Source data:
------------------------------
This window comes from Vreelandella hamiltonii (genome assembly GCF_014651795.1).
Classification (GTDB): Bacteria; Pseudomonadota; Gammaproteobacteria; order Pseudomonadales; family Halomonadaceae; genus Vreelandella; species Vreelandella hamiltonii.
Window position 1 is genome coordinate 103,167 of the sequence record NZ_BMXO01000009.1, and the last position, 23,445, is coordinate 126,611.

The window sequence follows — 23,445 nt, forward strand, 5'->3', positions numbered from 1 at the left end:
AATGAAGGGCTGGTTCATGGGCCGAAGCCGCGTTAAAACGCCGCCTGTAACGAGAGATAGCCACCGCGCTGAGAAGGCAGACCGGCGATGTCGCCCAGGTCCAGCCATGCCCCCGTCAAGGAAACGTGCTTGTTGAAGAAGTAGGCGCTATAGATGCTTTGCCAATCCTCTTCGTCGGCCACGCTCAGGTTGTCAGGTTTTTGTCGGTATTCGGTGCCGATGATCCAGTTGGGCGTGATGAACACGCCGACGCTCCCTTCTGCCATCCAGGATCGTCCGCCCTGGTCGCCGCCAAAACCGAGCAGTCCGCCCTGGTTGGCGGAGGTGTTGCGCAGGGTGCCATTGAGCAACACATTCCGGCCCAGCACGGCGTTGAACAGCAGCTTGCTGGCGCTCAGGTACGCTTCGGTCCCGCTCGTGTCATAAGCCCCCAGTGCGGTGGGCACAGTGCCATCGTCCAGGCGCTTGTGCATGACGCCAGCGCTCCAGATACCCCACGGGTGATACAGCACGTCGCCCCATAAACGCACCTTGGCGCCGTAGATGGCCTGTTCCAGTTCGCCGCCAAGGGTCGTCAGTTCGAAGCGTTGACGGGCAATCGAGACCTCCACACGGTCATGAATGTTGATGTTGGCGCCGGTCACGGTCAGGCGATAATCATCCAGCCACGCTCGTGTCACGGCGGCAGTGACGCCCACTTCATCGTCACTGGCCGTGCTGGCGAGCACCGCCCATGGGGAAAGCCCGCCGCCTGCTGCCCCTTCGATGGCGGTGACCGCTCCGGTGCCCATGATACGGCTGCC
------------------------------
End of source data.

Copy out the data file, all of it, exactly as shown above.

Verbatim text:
This window comes from Vreelandella hamiltonii (genome assembly GCF_014651795.1).
Classification (GTDB): Bacteria; Pseudomonadota; Gammaproteobacteria; order Pseudomonadales; family Halomonadaceae; genus Vreelandella; species Vreelandella hamiltonii.
Window position 1 is genome coordinate 103,167 of the sequence record NZ_BMXO01000009.1, and the last position, 23,445, is coordinate 126,611.

The window sequence follows — 23,445 nt, forward strand, 5'->3', positions numbered from 1 at the left end:
AATGAAGGGCTGGTTCATGGGCCGAAGCCGCGTTAAAACGCCGCCTGTAACGAGAGATAGCCACCGCGCTGAGAAGGCAGACCGGCGATGTCGCCCAGGTCCAGCCATGCCCCCGTCAAGGAAACGTGCTTGTTGAAGAAGTAGGCGCTATAGATGCTTTGCCAATCCTCTTCGTCGGCCACGCTCAGGTTGTCAGGTTTTTGTCGGTATTCGGTGCCGATGATCCAGTTGGGCGTGATGAACACGCCGACGCTCCCTTCTGCCATCCAGGATCGTCCGCCCTGGTCGCCGCCAAAACCGAGCAGTCCGCCCTGGTTGGCGGAGGTGTTGCGCAGGGTGCCATTGAGCAACACATTCCGGCCCAGCACGGCGTTGAACAGCAGCTTGCTGGCGCTCAGGTACGCTTCGGTCCCGCTCGTGTCATAAGCCCCCAGTGCGGTGGGCACAGTGCCATCGTCCAGGCGCTTGTGCATGACGCCAGCGCTCCAGATACCCCACGGGTGATACAGCACGTCGCCCCATAAACGCACCTTGGCGCCGTAGATGGCCTGTTCCAGTTCGCCGCCAAGGGTCGTCAGTTCGAAGCGTTGACGGGCAATCGAGACCTCCACACGGTCATGAATGTTGATGTTGGCGCCGGTCACGGTCAGGCGATAATCATCCAGCCACGCTCGTGTCACGGCGGCAGTGACGCCCACTTCATCGTCACTGGCCGTGCTGGCGAGCACCGCCCATGGGGAAAGCCCGCCGCCTGCTGCCCCTTCGATGGCGGTGACCGCTCCGGTGCCCATGATACGGCTGCC